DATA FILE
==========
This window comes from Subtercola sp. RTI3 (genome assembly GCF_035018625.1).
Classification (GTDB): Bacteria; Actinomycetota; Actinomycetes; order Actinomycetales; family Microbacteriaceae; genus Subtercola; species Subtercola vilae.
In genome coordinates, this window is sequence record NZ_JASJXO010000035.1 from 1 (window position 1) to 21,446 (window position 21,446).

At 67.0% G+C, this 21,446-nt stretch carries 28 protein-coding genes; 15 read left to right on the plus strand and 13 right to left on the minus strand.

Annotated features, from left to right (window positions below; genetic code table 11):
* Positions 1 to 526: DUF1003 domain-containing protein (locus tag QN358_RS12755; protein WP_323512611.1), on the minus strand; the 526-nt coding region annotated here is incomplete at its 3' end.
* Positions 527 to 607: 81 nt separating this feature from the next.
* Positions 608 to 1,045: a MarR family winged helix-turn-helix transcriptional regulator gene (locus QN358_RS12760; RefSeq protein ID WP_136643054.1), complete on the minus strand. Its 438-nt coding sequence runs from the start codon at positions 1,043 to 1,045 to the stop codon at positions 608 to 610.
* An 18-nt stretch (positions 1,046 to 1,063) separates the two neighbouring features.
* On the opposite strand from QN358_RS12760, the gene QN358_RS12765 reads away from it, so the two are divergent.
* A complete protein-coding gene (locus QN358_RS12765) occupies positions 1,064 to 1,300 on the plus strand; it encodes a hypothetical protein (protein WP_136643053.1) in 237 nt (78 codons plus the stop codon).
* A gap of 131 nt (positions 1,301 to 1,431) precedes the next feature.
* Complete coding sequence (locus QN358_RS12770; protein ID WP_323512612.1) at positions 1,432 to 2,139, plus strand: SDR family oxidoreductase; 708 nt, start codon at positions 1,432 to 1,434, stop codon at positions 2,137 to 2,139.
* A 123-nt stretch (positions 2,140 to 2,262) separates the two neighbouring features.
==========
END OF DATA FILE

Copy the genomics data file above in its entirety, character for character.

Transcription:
This window comes from Subtercola sp. RTI3 (genome assembly GCF_035018625.1).
Classification (GTDB): Bacteria; Actinomycetota; Actinomycetes; order Actinomycetales; family Microbacteriaceae; genus Subtercola; species Subtercola vilae.
In genome coordinates, this window is sequence record NZ_JASJXO010000035.1 from 1 (window position 1) to 21,446 (window position 21,446).

At 67.0% G+C, this 21,446-nt stretch carries 28 protein-coding genes; 15 read left to right on the plus strand and 13 right to left on the minus strand.

Annotated features, from left to right (window positions below; genetic code table 11):
* Positions 1 to 526: DUF1003 domain-containing protein (locus tag QN358_RS12755; protein WP_323512611.1), on the minus strand; the 526-nt coding region annotated here is incomplete at its 3' end.
* Positions 527 to 607: 81 nt separating this feature from the next.
* Positions 608 to 1,045: a MarR family winged helix-turn-helix transcriptional regulator gene (locus QN358_RS12760; RefSeq protein ID WP_136643054.1), complete on the minus strand. Its 438-nt coding sequence runs from the start codon at positions 1,043 to 1,045 to the stop codon at positions 608 to 610.
* An 18-nt stretch (positions 1,046 to 1,063) separates the two neighbouring features.
* On the opposite strand from QN358_RS12760, the gene QN358_RS12765 reads away from it, so the two are divergent.
* A complete protein-coding gene (locus QN358_RS12765) occupies positions 1,064 to 1,300 on the plus strand; it encodes a hypothetical protein (protein WP_136643053.1) in 237 nt (78 codons plus the stop codon).
* A gap of 131 nt (positions 1,301 to 1,431) precedes the next feature.
* Complete coding sequence (locus QN358_RS12770; protein ID WP_323512612.1) at positions 1,432 to 2,139, plus strand: SDR family oxidoreductase; 708 nt, start codon at positions 1,432 to 1,434, stop codon at positions 2,137 to 2,139.
* A 123-nt stretch (positions 2,140 to 2,262) separates the two neighbouring features.